Earlier this month, three of the nation’s largest moving companies – United Van Lines, Allied Van Lines, and Atlas Van Lines – released their annual migration pattern studies. These studies, each based upon the origins and destinations of their respective clients in 2011, are often a leading indicator of looming economic and demographic trends
. For Michigan, these three reports offered conflicting suggestions about the state of Michigan’s migration pattern. United
identified Michigan as the state with the fourth greatest ratio of outbound to inbound moves. (That is, for every inbound trip, Michigan had more outbound trips than all but three other states.) By the same measure, Allied ranked Michigan third. However, Atlas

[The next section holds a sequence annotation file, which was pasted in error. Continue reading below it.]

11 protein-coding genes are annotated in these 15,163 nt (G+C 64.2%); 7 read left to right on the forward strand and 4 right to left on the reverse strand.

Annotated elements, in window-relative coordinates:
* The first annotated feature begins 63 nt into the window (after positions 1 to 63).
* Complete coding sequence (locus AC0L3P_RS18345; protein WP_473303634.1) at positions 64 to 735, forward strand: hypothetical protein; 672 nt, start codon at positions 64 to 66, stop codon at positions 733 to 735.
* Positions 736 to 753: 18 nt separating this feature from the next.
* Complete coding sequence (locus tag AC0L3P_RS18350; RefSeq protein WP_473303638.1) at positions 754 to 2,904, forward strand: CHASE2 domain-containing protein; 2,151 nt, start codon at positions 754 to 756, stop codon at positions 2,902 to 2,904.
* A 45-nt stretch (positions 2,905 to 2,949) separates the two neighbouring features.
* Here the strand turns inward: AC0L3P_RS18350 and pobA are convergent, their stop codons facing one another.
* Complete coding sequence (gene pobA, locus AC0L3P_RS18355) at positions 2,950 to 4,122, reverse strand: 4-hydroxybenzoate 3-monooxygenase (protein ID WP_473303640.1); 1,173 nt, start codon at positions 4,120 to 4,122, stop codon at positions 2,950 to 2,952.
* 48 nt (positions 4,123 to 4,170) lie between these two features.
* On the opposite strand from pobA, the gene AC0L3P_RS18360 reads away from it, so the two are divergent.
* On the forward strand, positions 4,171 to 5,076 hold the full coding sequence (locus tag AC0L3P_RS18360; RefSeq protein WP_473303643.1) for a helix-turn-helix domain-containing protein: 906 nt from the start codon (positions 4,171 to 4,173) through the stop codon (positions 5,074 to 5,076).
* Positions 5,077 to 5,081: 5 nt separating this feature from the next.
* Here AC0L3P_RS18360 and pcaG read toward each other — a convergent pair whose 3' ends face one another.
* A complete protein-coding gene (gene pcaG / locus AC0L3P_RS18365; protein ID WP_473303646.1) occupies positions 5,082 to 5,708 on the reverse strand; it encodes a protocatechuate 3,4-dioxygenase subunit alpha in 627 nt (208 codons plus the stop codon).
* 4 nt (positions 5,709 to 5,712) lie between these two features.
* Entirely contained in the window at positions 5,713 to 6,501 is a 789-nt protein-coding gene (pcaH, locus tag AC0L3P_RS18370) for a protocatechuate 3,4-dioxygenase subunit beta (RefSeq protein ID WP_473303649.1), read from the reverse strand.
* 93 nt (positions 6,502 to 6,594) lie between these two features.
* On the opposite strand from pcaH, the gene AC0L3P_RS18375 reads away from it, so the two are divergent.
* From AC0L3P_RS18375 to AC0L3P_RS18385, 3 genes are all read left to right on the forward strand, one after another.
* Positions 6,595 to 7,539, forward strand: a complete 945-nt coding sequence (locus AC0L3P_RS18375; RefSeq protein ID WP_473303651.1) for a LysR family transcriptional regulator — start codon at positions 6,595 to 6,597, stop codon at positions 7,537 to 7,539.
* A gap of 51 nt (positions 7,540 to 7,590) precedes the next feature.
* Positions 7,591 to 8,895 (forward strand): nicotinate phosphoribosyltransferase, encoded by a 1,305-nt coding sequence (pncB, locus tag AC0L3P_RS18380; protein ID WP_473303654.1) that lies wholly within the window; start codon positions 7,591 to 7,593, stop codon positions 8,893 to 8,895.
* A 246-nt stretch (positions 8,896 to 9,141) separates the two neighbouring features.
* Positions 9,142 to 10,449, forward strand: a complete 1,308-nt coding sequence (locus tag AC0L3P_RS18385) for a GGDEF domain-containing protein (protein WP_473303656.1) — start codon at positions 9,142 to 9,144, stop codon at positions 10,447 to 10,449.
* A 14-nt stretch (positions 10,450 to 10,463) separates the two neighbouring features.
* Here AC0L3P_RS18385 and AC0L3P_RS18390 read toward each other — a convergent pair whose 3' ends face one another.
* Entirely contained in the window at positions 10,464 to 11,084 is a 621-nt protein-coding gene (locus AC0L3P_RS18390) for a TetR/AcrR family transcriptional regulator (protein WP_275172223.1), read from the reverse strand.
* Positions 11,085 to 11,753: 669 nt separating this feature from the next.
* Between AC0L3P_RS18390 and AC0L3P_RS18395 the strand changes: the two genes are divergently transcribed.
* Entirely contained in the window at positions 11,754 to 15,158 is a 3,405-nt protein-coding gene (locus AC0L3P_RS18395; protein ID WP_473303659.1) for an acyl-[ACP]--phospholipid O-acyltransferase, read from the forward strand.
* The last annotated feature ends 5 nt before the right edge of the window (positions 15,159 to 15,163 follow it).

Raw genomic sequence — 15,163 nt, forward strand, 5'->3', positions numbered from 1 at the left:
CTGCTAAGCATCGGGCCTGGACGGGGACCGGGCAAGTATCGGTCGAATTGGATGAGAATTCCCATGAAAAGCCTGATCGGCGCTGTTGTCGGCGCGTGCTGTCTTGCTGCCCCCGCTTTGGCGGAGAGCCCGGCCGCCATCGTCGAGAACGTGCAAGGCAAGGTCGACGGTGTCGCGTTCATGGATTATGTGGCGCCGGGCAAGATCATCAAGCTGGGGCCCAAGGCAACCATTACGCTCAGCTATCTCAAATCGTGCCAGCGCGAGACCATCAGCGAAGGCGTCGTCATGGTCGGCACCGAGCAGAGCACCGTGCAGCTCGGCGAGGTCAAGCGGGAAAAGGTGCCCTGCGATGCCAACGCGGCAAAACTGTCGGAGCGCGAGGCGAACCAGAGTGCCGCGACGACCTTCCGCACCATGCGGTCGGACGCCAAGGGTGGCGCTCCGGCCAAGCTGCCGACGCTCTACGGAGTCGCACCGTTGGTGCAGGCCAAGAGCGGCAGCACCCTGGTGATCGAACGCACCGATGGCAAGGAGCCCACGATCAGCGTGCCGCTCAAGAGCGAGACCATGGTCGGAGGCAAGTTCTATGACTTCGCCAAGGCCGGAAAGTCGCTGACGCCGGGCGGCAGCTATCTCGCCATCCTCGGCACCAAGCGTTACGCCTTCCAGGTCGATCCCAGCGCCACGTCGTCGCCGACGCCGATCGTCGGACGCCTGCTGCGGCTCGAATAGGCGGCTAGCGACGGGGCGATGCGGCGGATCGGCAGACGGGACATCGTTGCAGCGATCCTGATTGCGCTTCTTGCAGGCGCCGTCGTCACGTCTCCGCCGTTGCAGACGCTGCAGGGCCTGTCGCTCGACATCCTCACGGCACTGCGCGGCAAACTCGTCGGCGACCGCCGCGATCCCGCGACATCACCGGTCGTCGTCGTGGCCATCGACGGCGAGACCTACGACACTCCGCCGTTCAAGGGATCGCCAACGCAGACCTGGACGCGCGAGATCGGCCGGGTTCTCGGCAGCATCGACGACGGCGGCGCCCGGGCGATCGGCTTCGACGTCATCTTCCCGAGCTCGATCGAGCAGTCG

found that Michigan made a stark reversal from previous years, and now had a better inbound percentage of trips (49%) than any other state in the Midwest.
What do these conflicting reports tell us? To determine how we should take this news, D3 aggregated the raw data from all three companies to produce a composite map drawing on the migration data from all three companies. The result: good news from Atlas was outweighed by bad news from Allied and United. The number of residents leaving Michigan outpaces the number of people moving to Michigan, although by much less than in 2008, 2009, or 2011.
Unsurprisingly, Michigan’s population continued its gradual decline in 2011. A net outmigration paired with a low birth rate spurred a population loss of 0.08% in 2011. However, given the mixed yet improving data from the moving companies and the Census Bureau, 2012 could see the reversal of this trend and a very slight population increase in Michigan.